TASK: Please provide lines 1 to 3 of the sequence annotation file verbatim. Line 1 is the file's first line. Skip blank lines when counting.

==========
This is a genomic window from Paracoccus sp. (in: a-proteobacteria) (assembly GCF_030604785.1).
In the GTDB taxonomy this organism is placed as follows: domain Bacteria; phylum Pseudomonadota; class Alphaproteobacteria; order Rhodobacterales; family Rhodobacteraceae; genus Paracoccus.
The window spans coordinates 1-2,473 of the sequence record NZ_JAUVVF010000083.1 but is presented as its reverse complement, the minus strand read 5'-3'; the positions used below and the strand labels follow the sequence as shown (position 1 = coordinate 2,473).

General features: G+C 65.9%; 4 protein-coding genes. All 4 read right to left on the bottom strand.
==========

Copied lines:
This is a genomic window from Paracoccus sp. (in: a-proteobacteria) (assembly GCF_030604785.1).
In the GTDB taxonomy this organism is placed as follows: domain Bacteria; phylum Pseudomonadota; class Alphaproteobacteria; order Rhodobacterales; family Rhodobacteraceae; genus Paracoccus.
The window spans coordinates 1-2,473 of the sequence record NZ_JAUVVF010000083.1 but is presented as its reverse complement, the minus strand read 5'-3'; the positions used below and the strand labels follow the sequence as shown (position 1 = coordinate 2,473).